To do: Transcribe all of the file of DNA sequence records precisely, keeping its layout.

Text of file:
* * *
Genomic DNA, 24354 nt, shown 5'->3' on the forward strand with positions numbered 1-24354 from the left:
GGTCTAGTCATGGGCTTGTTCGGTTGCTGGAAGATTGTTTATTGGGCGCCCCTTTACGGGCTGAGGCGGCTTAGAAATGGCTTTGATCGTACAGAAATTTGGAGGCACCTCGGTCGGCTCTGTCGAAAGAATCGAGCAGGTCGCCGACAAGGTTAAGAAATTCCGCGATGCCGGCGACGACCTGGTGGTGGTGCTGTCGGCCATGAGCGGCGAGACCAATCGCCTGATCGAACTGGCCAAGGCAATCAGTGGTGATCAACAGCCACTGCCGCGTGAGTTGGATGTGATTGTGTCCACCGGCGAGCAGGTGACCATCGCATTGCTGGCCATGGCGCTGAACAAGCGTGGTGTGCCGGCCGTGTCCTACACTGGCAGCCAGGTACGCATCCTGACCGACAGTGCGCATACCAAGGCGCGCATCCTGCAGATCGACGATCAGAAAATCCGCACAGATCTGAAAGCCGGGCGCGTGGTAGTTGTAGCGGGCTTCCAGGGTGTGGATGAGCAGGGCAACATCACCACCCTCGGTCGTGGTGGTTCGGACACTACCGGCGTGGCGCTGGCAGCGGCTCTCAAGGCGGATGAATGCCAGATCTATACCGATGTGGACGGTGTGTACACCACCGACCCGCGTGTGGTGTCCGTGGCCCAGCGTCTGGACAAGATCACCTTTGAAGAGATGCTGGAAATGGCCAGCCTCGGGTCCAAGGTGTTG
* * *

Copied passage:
Genomic DNA, 24354 nt, shown 5'->3' on the forward strand with positions numbered 1-24354 from the left:
GGTCTAGTCATGGGCTTGTTCGGTTGCTGGAAGATTGTTTATTGGGCGCCCCTTTACGGGCTGAGGCGGCTTAGAAATGGCTTTGATCGTACAGAAATTTGGAGGCACCTCGGTCGGCTCTGTCGAAAGAATCGAGCAGGTCGCCGACAAGGTTAAGAAATTCCGCGATGCCGGCGACGACCTGGTGGTGGTGCTGTCGGCCATGAGCGGCGAGACCAATCGCCTGATCGAACTGGCCAAGGCAATCAGTGGTGATCAACAGCCACTGCCGCGTGAGTTGGATGTGATTGTGTCCACCGGCGAGCAGGTGACCATCGCATTGCTGGCCATGGCGCTGAACAAGCGTGGTGTGCCGGCCGTGTCCTACACTGGCAGCCAGGTACGCATCCTGACCGACAGTGCGCATACCAAGGCGCGCATCCTGCAGATCGACGATCAGAAAATCCGCACAGATCTGAAAGCCGGGCGCGTGGTAGTTGTAGCGGGCTTCCAGGGTGTGGATGAGCAGGGCAACATCACCACCCTCGGTCGTGGTGGTTCGGACACTACCGGCGTGGCGCTGGCAGCGGCTCTCAAGGCGGATGAATGCCAGATCTATACCGATGTGGACGGTGTGTACACCACCGACCCGCGTGTGGTGTCCGTGGCCCAGCGTCTGGACAAGATCACCTTTGAAGAGATGCTGGAAATGGCCAGCCTCGGGTCCAAGGTGTTG